Tuesday, 27 August 2013 11:04

The Science Behind Aging

Written by   Christine Heathman, C.M.E.

The 101 of Aging
Aging is a 24/7 biological process that results in cellular wear and tear and cell senescence, eventually lapsing into decreased viability and then eventual cell death. This unavoidable, redundant aging syndrome is also affected by a pre-programmed genetic agenda (intrinsic) superimposed on cumulative environmental (extrinsic) and endogenous insults that take place throughout the cellular organism’s lifespan. Chronological skin aging comprises unwanted changes in the skin that occur as a result of a passage of time and, in part, as the consequence of cumulative damage from continuous formation of reactive oxygen species (ROS) generated during oxidative cellular metabolism. Despite inherent cellular antioxidant defense systems, generated ROS damages several cellular constituents including membranes, enzymes and DNA.

Telomeres, the terminal portions of eukaryotic chromosomes, have been established as a culprit of chronological aging. Simply put, with each cell division, human telomere length shortens. Even in relatively inactive skin, fibroblast cells, more than 30 percent of the telomere length, have vanished during adulthood. Perilously short telomeres signal cell hindrance or apoptosis, or cell suicide, (programmed cell death is a developmental process that usually proceeds apoptosis) and depending on cell type, contributes to cellular depletion.

Cell Science
The vast diversity of living organisms is based on a single building block: the cell. Take case in point of the largest body appendage, the skin. This complicated immune organ is made up of billions of cells (19,500,000 per square inch) residing in the epidermis, dermis and sub-dermis, all acting in concert to spawn new generations of skin every 28 to 32 days. The construction of cells is based on several common properties:

  • A covering called the plasma membrane isolates the interior of the cell from the external environment. The plasma membrane contains systems that control import into and export out of the cell.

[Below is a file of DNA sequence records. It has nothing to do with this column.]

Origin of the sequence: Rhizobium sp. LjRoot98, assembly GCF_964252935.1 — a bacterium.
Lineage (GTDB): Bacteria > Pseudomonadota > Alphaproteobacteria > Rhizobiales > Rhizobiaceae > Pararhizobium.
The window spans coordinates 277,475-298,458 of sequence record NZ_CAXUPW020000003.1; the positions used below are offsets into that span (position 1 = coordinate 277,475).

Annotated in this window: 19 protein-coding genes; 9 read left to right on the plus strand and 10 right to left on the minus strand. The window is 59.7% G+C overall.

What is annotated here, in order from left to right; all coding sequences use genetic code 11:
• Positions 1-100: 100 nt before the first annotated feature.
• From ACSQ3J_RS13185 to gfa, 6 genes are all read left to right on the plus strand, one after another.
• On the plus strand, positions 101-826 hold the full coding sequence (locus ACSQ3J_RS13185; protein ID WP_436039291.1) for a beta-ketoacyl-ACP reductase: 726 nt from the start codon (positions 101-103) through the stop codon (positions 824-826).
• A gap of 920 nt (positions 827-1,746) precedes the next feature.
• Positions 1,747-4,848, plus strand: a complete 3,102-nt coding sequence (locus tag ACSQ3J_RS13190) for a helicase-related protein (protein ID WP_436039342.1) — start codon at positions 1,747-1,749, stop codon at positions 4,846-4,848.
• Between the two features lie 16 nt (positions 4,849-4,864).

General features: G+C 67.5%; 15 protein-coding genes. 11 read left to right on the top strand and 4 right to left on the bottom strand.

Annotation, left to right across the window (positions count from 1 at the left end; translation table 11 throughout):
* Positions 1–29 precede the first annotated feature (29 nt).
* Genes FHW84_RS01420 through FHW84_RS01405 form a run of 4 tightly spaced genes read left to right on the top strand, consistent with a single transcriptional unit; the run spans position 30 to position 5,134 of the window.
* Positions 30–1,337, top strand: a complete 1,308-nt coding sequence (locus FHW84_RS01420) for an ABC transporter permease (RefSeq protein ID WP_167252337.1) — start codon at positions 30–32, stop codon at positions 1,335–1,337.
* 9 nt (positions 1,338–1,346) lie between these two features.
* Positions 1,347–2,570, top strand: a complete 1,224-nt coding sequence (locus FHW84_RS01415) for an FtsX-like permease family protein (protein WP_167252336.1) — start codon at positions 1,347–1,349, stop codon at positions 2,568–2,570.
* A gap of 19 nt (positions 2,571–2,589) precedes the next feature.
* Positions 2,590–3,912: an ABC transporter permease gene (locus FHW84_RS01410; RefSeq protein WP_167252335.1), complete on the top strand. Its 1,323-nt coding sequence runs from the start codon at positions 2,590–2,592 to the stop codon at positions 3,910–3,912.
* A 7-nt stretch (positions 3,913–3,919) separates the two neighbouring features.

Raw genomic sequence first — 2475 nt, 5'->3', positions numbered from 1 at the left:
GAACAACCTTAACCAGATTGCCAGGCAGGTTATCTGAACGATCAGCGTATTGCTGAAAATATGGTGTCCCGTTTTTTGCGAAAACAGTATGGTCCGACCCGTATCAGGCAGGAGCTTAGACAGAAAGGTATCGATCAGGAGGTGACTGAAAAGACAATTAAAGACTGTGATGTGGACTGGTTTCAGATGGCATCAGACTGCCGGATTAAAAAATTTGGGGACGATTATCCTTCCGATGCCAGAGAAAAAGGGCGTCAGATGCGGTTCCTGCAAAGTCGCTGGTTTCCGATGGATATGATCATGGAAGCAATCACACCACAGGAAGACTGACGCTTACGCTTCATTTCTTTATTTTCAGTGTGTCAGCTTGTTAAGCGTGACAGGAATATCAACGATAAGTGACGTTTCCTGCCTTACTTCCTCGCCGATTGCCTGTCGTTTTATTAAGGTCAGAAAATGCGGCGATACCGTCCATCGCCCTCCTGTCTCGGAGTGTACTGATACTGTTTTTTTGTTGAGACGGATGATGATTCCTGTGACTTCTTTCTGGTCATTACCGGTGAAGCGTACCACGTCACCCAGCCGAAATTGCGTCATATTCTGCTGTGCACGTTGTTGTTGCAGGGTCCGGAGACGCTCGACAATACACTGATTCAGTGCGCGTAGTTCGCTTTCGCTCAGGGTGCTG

• Genetic material contains the information needed to produce all the cell’s components.
  • These cellular components are constructed from food sources using internal systems for energy conversion.
  • Gene expression enables the cell to use its genetic information.
  • Individual protein products are encoded by genes and upon synthesis, can assemble into larger structures.

The architecture of a cell is circumscribed by a membrane consisting of an important lipid bi-layer that is a macromolecular structure built from lipids and is somewhat permeable to water, but impermeable to ions, small charged molecules and all large molecules. No cell can survive without its repair system and a single irradiation event with ultraviolet (UV) light, such as sunlight, can be lethal. Maintaining the integrity of the cell’s genetic information is equally as important as replicating it accurately.
Individual errors in the DNA sequence occur in two ways. First, mistakes may be made during replication, with the wrong base being inserted into the new chain. Replication systems have proofreading mechanisms to guard against such errors, which reduce corrections to a low rate. Secondly, DNA can be damaged by environmental effects, including radiation or chemicals that modify its bases. A cell contains many repair systems that act to restore a damaged DNA sequence to its original state. In professional skin care, use of a select group of active ingredients and treatments targeted to DNA re-establishment can assist in supporting these repair systems to battle both intrinsic and extrinsic aging.A cell needs to regulate its interior environment to enable its systems to work properly. In particular, ionic levels and pH must be controlled. The impermeability of the membrane creates a need for special systems within the membrane to move ions in and out of the cell.